I have a dream. In my dream I live in a democracy. It is an ancient land, and a happy one. It is a place where generations have known and defended the flame of freedom, and hold it dearer then their lives. It is a land of small but immemorial woodlands, of slow, rolling hillsides, of emerald green fields and twisting country lanes.
I have a dream. In my dream I live in a democracy. It is a place where the people have held firm against all foreign foes for a thousand years. They are people slow to anger, but quick to defend others. A people who have shed their blood for noble causes ten thousand times, and saved the world from tyrants more than once. They are a private people, reserved and quiet, but firm and bold. They do not bend easily, and they never break. They have a martial history, and more victories to their name than even they can remember.
I have a dream. In my dream I live in a democracy. It is a Christian land, but there are no fanatics here. Kindness and courtesy are common traits, and a polite understatement is a national trait. The institutions of this land have learned moderation in all things, and are noted for never intruding on the private thoughts and feelings of the common man. All men police themselves, and there are no State sanctioned murders or torture chambers, no show trials or political judges. The very thought of such excesses and corruptions turns the stomachs of the people here, even the great and the good, who have never succumbed to the vices of power.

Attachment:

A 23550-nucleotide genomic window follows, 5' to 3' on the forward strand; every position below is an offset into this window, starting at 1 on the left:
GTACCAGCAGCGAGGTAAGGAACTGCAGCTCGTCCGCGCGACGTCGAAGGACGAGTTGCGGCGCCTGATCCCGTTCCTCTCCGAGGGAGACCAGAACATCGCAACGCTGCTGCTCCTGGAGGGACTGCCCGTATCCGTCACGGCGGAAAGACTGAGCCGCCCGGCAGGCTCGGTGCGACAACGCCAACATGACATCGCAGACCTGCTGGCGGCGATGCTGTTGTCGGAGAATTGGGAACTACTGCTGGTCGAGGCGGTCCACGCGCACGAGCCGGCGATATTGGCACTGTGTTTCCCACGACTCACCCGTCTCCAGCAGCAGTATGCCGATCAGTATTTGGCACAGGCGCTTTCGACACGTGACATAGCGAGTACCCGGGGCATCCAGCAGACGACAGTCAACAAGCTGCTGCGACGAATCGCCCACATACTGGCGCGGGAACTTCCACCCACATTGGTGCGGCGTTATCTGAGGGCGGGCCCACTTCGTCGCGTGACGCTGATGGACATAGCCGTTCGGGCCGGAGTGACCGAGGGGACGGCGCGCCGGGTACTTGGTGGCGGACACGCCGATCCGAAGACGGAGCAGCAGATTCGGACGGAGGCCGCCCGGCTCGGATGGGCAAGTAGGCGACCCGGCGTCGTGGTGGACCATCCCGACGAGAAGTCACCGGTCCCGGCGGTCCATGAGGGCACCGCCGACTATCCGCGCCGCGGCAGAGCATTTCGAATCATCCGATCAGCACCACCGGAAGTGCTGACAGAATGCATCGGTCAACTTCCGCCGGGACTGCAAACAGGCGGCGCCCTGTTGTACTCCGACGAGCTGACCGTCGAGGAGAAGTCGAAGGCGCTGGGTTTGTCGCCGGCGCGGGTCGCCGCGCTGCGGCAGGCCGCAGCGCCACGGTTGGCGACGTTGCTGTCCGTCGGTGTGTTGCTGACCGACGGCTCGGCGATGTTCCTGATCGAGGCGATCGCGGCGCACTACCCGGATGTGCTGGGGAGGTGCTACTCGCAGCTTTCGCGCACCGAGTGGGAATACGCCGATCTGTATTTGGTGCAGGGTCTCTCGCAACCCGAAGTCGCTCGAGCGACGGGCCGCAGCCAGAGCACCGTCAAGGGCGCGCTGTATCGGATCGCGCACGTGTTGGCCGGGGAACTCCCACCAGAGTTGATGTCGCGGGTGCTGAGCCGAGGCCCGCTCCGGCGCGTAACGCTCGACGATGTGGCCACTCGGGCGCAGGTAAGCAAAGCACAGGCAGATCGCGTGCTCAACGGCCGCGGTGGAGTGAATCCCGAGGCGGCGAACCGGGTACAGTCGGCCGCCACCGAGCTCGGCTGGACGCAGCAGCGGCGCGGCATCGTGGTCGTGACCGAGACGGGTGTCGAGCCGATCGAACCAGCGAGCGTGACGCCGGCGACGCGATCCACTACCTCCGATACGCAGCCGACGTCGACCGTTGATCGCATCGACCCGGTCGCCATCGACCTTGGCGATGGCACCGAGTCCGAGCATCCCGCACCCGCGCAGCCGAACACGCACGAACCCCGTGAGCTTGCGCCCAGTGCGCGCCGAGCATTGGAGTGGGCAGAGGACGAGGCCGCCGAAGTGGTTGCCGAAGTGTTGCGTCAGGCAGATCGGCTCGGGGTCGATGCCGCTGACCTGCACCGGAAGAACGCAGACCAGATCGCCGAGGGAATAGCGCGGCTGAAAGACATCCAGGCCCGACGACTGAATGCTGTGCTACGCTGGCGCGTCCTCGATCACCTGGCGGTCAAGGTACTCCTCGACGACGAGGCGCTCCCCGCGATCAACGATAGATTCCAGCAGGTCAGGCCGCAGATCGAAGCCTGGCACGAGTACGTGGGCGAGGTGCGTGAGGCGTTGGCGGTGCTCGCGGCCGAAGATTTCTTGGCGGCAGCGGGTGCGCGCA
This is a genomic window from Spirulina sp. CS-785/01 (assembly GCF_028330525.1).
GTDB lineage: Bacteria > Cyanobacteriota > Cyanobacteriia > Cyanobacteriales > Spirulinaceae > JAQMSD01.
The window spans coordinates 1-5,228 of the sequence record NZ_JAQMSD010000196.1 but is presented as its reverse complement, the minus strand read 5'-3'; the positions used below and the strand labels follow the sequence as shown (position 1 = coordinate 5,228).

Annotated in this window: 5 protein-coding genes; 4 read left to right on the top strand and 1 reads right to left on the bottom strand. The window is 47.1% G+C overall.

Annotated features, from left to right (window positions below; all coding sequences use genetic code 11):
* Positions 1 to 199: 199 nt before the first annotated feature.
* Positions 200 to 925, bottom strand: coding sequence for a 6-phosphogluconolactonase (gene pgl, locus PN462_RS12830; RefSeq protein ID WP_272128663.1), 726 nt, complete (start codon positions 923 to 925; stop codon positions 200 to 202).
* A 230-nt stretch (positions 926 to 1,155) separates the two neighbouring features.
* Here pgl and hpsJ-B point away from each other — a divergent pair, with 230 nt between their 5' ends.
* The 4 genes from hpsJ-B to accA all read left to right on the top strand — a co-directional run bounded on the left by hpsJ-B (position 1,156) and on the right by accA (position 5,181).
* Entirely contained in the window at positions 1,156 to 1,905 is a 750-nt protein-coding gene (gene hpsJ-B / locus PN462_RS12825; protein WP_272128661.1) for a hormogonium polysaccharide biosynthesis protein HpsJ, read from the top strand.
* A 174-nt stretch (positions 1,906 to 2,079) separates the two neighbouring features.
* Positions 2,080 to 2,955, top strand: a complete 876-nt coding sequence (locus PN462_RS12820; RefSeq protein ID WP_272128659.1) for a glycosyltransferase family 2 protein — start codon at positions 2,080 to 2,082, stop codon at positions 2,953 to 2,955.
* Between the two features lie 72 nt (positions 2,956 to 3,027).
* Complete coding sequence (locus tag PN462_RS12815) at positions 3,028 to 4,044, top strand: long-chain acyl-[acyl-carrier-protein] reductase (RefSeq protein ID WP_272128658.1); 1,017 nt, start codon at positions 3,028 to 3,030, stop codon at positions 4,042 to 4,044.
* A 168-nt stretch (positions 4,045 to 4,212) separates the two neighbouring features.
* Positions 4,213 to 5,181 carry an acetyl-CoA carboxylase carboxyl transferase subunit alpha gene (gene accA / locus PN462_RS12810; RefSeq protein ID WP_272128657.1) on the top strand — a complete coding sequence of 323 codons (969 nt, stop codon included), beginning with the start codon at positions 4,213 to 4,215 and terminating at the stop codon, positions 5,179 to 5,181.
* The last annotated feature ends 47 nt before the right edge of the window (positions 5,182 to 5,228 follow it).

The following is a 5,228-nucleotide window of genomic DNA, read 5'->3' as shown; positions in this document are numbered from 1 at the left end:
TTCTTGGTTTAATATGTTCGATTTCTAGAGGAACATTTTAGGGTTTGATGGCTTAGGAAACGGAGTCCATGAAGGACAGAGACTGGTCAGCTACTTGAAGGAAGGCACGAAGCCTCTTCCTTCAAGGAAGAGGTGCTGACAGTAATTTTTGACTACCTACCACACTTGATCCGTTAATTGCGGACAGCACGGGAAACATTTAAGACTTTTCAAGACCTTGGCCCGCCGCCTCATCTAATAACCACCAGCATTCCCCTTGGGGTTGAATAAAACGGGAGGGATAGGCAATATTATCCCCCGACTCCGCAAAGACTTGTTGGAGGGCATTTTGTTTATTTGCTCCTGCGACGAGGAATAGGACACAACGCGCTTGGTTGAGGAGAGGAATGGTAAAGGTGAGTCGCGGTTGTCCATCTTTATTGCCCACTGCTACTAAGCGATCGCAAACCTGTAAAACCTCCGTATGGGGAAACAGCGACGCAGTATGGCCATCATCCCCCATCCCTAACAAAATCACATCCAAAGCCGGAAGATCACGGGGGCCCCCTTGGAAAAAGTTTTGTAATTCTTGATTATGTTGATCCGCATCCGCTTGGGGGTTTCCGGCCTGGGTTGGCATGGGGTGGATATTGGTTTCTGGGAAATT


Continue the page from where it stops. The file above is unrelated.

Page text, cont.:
I have a dream. In my dream I live in a democracy. It is a place rich in history and culture. It has blessed the world with wonders of science and marvels of technology. The greatest engineers have built its bridges and laid the foundations of its great houses, and knit each town and village in arteries of stone. It has produced the most talented writers in all the world, and they have set down every tale and imagining that the fecund minds of this mighty people can devise. Their words have repeated, again and again, the love of freedom that is the truest and most abiding expression of this race.
I have a dream. In my dream I live in a democracy. But I fear the dream is only a memory, a memory lost. We live in a great forgetting, where every beautiful and worthy thing is like a candle being extinguished. The lights dim, the cold draws in, the dream dies slowly like a fading mist. All that we had is torn from our grip, and we pass nothing on save nothingness.